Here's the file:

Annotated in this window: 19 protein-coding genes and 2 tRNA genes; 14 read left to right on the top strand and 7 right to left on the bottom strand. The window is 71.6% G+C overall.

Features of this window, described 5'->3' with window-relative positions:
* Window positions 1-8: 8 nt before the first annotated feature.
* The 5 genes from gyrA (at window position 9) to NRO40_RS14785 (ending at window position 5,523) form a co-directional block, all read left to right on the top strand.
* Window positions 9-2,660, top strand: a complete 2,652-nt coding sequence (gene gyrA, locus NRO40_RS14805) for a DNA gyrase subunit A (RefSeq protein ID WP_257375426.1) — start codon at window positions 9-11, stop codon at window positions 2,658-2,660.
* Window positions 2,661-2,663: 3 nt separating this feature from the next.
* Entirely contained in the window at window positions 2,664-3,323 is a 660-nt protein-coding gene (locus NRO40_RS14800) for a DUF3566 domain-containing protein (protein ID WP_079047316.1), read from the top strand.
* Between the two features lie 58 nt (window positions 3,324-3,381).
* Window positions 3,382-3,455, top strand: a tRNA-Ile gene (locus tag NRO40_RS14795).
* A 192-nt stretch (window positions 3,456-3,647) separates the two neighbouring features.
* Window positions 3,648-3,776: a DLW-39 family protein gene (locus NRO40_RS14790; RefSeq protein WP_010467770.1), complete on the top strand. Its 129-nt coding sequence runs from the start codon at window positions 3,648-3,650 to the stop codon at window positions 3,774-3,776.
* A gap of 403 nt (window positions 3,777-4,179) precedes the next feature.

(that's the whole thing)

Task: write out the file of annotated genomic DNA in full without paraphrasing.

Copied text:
Annotated in this window: 19 protein-coding genes and 2 tRNA genes; 14 read left to right on the top strand and 7 right to left on the bottom strand. The window is 71.6% G+C overall.

Features of this window, described 5'->3' with window-relative positions:
* Window positions 1-8: 8 nt before the first annotated feature.
* The 5 genes from gyrA (at window position 9) to NRO40_RS14785 (ending at window position 5,523) form a co-directional block, all read left to right on the top strand.
* Window positions 9-2,660, top strand: a complete 2,652-nt coding sequence (gene gyrA, locus NRO40_RS14805) for a DNA gyrase subunit A (RefSeq protein ID WP_257375426.1) — start codon at window positions 9-11, stop codon at window positions 2,658-2,660.
* Window positions 2,661-2,663: 3 nt separating this feature from the next.
* Entirely contained in the window at window positions 2,664-3,323 is a 660-nt protein-coding gene (locus NRO40_RS14800) for a DUF3566 domain-containing protein (protein ID WP_079047316.1), read from the top strand.
* Between the two features lie 58 nt (window positions 3,324-3,381).
* Window positions 3,382-3,455, top strand: a tRNA-Ile gene (locus tag NRO40_RS14795).
* A 192-nt stretch (window positions 3,456-3,647) separates the two neighbouring features.
* Window positions 3,648-3,776: a DLW-39 family protein gene (locus NRO40_RS14790; RefSeq protein WP_010467770.1), complete on the top strand. Its 129-nt coding sequence runs from the start codon at window positions 3,648-3,650 to the stop codon at window positions 3,774-3,776.
* A gap of 403 nt (window positions 3,777-4,179) precedes the next feature.